Skip to main content

Rider's Almanac Blog

Safety and Security Action Plan

Efforts to improve conditions on transit showing promising results 

| Monday, April 29, 2024 12:24:00 PM

Metro Transit’s ridership continues to grow as efforts to improve conditions and expand the official presence on transit advance.  

Through the end of March, more than 11.56 million rides had been taken across the agency’s bus, light rail, and commuter rail lines, a 13% increase compared to the same time last year. Average weekday ridership for March was 144,897.  

Annual ridership increased 16% from 2022 to 2023, to more than 45 million rides.  

“The continued increase in ridership is an encouraging sign that the efforts we’re making to provide a consistently high-quality experience are making a difference,” General Manger Lesley Kandaras said. “At the same time, I know from my own experiences and from hearing from riders and employees that we have much more work to do to improve conditions on our system.”   

Nearly a year into her role as general manager, Kandaras has committed to riding every route and made meeting minimum ride requirements part of the performance reviews for Metro Transit leaders.

Efforts to improve the experience customers and employees have on transit are outlined in the agency’s Safety & Security Action Plan, which includes more than 40 action items informed by rider and employee feedback.  

All the items in the plan are in progress or have been implemented. Notable recent developments include:  

  • The introduction of Transit Rider Investment Program (TRIP) Agents who are riding light rail vehicles to help customers feel more comfortable and to inspect fares. Since February, TRIP Agents have had more than 31,000 interactions with riders. The team will be expanded as recruitment efforts continue this year.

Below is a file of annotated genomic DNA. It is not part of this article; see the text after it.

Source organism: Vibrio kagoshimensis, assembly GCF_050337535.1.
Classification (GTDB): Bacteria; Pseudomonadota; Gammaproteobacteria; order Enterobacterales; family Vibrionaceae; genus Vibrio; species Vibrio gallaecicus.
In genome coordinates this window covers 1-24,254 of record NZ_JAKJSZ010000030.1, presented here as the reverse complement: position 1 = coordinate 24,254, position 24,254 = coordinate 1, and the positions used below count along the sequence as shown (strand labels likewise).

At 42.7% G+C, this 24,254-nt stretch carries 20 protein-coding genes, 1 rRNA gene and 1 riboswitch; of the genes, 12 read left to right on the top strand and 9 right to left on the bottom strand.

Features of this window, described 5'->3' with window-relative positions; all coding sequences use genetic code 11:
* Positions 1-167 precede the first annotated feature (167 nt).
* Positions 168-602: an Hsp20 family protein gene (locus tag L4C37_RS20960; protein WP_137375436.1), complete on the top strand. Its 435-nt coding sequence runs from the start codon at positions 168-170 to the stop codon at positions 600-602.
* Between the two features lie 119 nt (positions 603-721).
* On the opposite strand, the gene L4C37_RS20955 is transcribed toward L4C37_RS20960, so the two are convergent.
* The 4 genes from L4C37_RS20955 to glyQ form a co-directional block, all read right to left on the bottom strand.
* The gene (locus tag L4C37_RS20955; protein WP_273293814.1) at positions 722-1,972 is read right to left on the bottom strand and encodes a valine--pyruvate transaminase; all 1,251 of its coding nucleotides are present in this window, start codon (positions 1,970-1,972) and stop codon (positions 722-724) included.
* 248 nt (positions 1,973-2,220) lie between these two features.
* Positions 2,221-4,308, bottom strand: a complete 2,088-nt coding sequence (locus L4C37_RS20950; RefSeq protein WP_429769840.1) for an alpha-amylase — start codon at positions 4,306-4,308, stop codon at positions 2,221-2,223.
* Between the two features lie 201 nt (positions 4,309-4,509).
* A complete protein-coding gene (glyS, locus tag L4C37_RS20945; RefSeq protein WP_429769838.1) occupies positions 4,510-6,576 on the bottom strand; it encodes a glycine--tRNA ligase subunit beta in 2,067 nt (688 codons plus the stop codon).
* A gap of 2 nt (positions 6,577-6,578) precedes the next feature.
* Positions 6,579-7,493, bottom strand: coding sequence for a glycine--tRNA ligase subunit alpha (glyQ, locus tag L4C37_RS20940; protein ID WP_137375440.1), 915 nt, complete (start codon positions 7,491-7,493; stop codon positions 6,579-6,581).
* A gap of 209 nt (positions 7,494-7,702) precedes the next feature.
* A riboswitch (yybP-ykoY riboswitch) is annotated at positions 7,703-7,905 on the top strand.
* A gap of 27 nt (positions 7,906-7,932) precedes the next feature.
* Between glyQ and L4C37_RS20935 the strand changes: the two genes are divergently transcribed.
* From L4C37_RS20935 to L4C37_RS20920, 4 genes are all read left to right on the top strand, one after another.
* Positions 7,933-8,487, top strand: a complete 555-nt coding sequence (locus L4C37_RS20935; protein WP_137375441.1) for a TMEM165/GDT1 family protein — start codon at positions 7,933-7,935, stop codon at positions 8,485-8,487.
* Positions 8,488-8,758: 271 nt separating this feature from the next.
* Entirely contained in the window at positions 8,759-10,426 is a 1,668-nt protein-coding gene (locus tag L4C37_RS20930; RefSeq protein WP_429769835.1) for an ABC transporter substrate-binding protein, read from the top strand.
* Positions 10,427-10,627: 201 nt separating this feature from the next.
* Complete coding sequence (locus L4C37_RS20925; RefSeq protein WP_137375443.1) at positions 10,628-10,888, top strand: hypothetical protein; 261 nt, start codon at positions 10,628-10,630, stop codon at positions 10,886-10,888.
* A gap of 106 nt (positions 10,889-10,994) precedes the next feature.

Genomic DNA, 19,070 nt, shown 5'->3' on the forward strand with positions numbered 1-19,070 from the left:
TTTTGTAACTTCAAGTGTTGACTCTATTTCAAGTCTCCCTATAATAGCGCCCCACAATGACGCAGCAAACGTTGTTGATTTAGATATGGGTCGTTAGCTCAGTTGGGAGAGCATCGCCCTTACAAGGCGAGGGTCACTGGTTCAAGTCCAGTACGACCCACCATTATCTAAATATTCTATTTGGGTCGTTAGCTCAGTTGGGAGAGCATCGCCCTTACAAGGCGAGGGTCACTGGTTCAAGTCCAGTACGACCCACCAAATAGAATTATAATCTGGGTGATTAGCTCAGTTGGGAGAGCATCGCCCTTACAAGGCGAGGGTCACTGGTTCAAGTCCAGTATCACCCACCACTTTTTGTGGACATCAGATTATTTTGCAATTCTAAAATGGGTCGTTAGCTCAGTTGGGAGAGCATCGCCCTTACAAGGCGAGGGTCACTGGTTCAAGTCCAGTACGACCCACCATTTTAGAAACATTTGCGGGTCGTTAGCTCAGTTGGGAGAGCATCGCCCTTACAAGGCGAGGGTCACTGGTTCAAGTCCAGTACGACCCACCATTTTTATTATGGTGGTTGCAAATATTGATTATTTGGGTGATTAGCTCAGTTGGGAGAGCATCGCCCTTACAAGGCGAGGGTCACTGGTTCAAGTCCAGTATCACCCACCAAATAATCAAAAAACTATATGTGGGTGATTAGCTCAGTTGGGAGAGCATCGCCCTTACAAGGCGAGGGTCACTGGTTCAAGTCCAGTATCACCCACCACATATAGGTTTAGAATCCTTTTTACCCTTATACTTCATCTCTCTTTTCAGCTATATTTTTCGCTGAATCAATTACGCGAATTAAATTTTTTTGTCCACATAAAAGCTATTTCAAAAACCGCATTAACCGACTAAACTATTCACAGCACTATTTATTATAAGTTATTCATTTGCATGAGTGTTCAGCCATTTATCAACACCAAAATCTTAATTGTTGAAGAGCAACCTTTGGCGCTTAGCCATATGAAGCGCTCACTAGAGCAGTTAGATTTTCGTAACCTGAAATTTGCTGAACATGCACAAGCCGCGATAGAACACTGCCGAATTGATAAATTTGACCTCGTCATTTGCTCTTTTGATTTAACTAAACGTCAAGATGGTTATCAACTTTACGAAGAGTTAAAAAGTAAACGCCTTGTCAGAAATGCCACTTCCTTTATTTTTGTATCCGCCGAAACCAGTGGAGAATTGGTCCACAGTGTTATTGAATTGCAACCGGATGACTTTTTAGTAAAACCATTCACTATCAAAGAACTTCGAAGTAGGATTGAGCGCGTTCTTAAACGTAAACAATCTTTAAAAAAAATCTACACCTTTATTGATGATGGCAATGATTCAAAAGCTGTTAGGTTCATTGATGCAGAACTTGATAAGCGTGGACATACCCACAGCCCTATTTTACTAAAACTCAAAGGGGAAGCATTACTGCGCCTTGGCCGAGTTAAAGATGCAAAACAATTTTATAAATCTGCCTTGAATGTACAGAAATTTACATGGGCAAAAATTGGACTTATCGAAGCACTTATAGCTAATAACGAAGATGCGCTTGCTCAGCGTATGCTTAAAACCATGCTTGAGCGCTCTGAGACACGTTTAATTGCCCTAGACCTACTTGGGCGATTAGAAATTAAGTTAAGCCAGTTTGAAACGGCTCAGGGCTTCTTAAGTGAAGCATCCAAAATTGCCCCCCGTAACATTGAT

• An increased focus on cleaning and repair, including efforts to clean buses between trips at Brooklyn Center and Mall of America transit centers. Signs encouraging riders to report facility issues have also been posted at all light rail and bus rapid transit stations.  
  • The installation of more visible decals that help light rail customers know what vehicle they’re on when reporting issues through Text for Safety and the expanded use of onboard monitors that show real-time security footage, reminding people on buses that cameras are in use.  

Throughout the year, Metro Transit will also be encouraging respectful behaviors and drawing attention to updated Rules for Riding and encouraging people to "Take Pride in Your Ride." The Rules for Riding outlines prohibited behaviors like harassment that can lead to removal from transit property and have been posted at all light rail and bus rapid transit stations. 

Reported crime declines year-over-year 

As part of Metro Transit’s quarterly update on Safety & Security Action Plan progress, the agency reports the latest crime data from the Metro Transit Police Department.